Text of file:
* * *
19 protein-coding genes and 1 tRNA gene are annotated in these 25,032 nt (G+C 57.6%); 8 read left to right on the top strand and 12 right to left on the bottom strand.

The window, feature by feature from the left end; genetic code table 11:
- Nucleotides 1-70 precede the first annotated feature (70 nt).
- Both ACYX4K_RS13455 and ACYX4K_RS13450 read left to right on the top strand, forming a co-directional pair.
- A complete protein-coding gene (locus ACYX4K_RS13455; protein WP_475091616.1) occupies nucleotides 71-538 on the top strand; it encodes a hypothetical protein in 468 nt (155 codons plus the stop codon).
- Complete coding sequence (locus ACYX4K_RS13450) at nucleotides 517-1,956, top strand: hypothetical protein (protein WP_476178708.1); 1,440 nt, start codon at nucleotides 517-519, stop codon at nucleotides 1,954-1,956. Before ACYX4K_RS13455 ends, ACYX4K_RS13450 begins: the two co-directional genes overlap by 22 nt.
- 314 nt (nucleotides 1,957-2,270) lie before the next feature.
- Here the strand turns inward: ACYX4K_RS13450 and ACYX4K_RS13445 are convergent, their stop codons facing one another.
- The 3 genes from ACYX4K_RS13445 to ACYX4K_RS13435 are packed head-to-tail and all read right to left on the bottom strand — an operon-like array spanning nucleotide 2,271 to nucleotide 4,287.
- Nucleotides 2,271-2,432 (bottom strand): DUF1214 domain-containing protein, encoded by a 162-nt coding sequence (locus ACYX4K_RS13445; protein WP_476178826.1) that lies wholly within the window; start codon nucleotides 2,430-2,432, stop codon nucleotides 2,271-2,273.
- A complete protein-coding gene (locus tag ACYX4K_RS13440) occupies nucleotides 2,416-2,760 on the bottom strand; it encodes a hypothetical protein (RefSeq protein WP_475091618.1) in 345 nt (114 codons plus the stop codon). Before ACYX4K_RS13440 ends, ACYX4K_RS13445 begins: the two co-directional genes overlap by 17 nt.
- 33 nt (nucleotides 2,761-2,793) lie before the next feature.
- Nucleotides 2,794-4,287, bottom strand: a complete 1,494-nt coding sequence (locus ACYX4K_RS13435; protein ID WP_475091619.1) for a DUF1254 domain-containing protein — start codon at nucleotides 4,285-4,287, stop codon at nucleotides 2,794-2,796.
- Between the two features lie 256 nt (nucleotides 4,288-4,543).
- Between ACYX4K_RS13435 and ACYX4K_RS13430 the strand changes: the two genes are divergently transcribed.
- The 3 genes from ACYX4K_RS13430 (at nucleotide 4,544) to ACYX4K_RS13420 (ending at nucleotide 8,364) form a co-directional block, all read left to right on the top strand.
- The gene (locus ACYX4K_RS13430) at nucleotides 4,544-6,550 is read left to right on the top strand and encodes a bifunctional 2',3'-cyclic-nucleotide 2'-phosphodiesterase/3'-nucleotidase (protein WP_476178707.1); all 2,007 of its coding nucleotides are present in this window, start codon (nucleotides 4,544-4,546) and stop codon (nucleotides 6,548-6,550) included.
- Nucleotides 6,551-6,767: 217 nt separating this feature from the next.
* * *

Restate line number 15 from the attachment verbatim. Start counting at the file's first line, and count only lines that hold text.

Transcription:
- Between ACYX4K_RS13435 and ACYX4K_RS13430 the strand changes: the two genes are divergently transcribed.